The Great Emigration. Polish patriots in exile

Polish political and cultural élites after the fall of the November Uprising

After the defeat of the November Uprising (1830–1831) thousands of Polish patriots were forced to leave their homeland. Thus began one of the largest migration movements in 19th century Europe, commonly known as the Great Emigration.


Public opinion in Western Europe, especially among liberals, was very enthusiastic about the Polish uprising against the tyranny of the Russian Tsar. Unfortunately, the defeated insurgent troops were forced to flee across the border to Prussia and Austria. The organizers and participants of the uprising who were mainly members of the upper social classes, e.g. the nobility and the intelligentsia, were forced into exile. These emigrants would reach France, Great Britain, the United States, the Scandinavian countries, and even Algeria and Turkey.

At the time of the failure of the uprising, a discussion arose on further actions. Should we build-up the armed forces in France, as planned by General Józef Bem? Or maybe rather work on stimulating national feelings in all social strata in the Polish lands under partition? Political matters were of secondary importance. It was assumed that a constitutional monarchy would be established in independent Poland in order to avoid radicalism. However, one thing was agreed – the most important thing was “first to be, later – [decide] in what way”.

Battle of Olszynka Grochowska in 1831 by Bogdan Willewalde (public domain)

There was also a new concept known as creating “diplomacy without credentials” led by Prince Adam Jerzy Czartoryski, a representative of one of the most influential families in Europe. [Due to his influence,] the center of Polish emigration became the palace named Hôtel Lambert situated on the Seine. He himself was even called the minister of foreign affairs of the non-existent state. [In the Hôtel Lambert], discussions focused on plans for the future, attitudes towards the peasants’ cause, the reason for the defeat of the November Uprising and the concept of another independence movement. Hôtel Lambert was the “spiritual capital” of Polish emigration, where Fryderyk Chopin, poets Adam Mickiewicz, Juliusz Słowacki and Cyprian Kamil Norwid met.

Internal disputes quickly led to the formation of several competing camps. Prince Czartoryski was the head of the conservatives who believed that Poland could return to the map of Europe only as a result of a war among great powers. At the same time, they conducted an active “foreign policy”, trying to influence the authorities in Paris and London. Initially, they advocated a constitutional monarchy based on the 3 May Constitution, but in subsequent years the party evolved towards liberalism, calling for an improvement of the peasants’ situation. It was a great merit of the camp to support artists and the development of Polish culture abroad. Numerous associations, schools, libraries and Polish parishes were established, books were printed and the press was published.

Prince Adam Jerzy Czartoryski (public domain)

The most numerous group (about 4,000 members) was the Polish Democratic Society established in Paris in 1832. It was dominated by radical views inspired by the French Revolution, pro-republican and against nobility. The Polish Democratic Society cooperated with other revolutionary movements, preparing the uprising in the three partitions and advocating the expropriation of the peasants. One of its most important activists was Joachim Lelewel, an outstanding historian and former member of the National Government during the November Uprising.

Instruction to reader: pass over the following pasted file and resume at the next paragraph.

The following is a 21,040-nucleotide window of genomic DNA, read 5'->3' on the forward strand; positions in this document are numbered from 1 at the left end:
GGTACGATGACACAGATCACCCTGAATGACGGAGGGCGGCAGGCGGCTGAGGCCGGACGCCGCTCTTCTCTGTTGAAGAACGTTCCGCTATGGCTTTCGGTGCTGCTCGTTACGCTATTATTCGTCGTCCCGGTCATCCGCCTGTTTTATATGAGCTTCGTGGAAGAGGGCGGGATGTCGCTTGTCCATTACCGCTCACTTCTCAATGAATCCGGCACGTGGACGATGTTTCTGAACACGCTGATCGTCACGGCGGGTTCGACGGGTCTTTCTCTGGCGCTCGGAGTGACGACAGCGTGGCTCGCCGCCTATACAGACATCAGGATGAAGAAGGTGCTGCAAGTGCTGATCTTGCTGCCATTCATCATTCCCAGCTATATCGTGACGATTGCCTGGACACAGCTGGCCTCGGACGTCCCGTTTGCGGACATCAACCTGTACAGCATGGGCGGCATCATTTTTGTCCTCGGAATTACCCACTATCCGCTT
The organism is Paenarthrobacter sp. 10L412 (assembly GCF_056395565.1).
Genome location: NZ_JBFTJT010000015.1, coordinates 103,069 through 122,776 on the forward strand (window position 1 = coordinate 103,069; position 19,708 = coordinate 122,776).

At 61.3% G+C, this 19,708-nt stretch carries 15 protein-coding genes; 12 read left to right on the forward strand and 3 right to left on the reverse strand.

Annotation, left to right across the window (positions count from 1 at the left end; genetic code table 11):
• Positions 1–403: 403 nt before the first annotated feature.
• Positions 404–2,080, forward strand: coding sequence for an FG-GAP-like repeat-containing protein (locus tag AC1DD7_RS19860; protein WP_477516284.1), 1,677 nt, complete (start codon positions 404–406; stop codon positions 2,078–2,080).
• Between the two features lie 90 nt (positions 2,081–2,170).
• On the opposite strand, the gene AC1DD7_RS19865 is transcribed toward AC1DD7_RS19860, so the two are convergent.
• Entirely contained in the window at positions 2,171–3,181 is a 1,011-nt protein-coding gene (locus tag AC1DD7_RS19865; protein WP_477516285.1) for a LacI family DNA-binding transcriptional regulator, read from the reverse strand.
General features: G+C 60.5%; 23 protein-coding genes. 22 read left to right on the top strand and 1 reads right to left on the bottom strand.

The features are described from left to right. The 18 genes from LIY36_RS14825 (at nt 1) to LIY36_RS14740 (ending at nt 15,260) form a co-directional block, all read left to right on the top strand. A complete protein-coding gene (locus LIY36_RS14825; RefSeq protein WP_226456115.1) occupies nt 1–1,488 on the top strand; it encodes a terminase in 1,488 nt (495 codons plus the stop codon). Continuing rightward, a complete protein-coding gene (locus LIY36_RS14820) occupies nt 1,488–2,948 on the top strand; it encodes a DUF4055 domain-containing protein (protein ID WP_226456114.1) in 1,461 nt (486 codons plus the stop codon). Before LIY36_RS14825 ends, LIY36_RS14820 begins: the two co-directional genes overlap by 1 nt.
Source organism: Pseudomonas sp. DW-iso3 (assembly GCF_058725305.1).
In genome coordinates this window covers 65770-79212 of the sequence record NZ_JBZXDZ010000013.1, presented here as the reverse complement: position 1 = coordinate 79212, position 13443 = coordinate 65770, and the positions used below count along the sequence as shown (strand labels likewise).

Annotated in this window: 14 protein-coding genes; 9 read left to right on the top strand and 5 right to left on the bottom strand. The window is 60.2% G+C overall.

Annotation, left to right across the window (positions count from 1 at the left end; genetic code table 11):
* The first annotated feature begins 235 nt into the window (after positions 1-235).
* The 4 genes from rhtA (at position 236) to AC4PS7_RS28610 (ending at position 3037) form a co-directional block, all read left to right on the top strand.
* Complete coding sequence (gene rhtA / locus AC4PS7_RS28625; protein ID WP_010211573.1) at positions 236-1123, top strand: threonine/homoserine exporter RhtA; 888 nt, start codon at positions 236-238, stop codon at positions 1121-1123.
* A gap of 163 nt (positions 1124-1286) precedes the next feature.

In the Lelewel camp, the famous slogan “for our freedom and yours” was created, illustrating the need to place the Polish struggle in the pan-European struggle of nations for self-determination. This idea was particularly vivid during the Spring of Nations (1848–1849). However, Czartoryski also did not lose sight of the need to stimulate the ethnic and national identity of other communities against Russia. In this way, he wanted to lay the foundations for a future conflict, the overarching goal of which was to restore Poland to the map of Europe.

Polish Emigrants in Belgium, a 19th-century graphic (public domain)

The importance of the Great Emigration cannot be overestimated. Polish patriots working abroad contributed to keeping the matter in the international arena and stimulating the national identity of compatriots under the partitions. In exile, the leading authors of Polish Romanticism were active and wrote prolifically – this is when they wrote so many of the outstanding works belonging to the canon of Polish literature. Also, the culture and political thought were being developed. Many books and magazines published in exile were transported to the country. In Western Europe, Polish doctors, manufacturers and engineers were also successful in popularizing the Polish issue abroad.

Read more: The message of Chopin’s music transcends the boundaries of musical cultures

Russian repressions expelled many political activists from Poland, which is why emigration played the role of a representative of the interests of the Polish nation in the international arena. Such an extraordinary concentration of outstanding individuals developed a huge cultural and political achievement. It proved that it was not worth giving up Polishness, and the destruction of national tradition was considered a betrayal. Thanks to this, the Great Emigration and its achievements became one of the permanent foundations for the reconstruction of the Polish state after the period of partitions lasting over one hundred and twenty years.

Author: Piotr Abryszeński – PhD, employee of the History Research Office of Institute of National Remembrance
Translation: Alicja Rose & Jessica Sirotin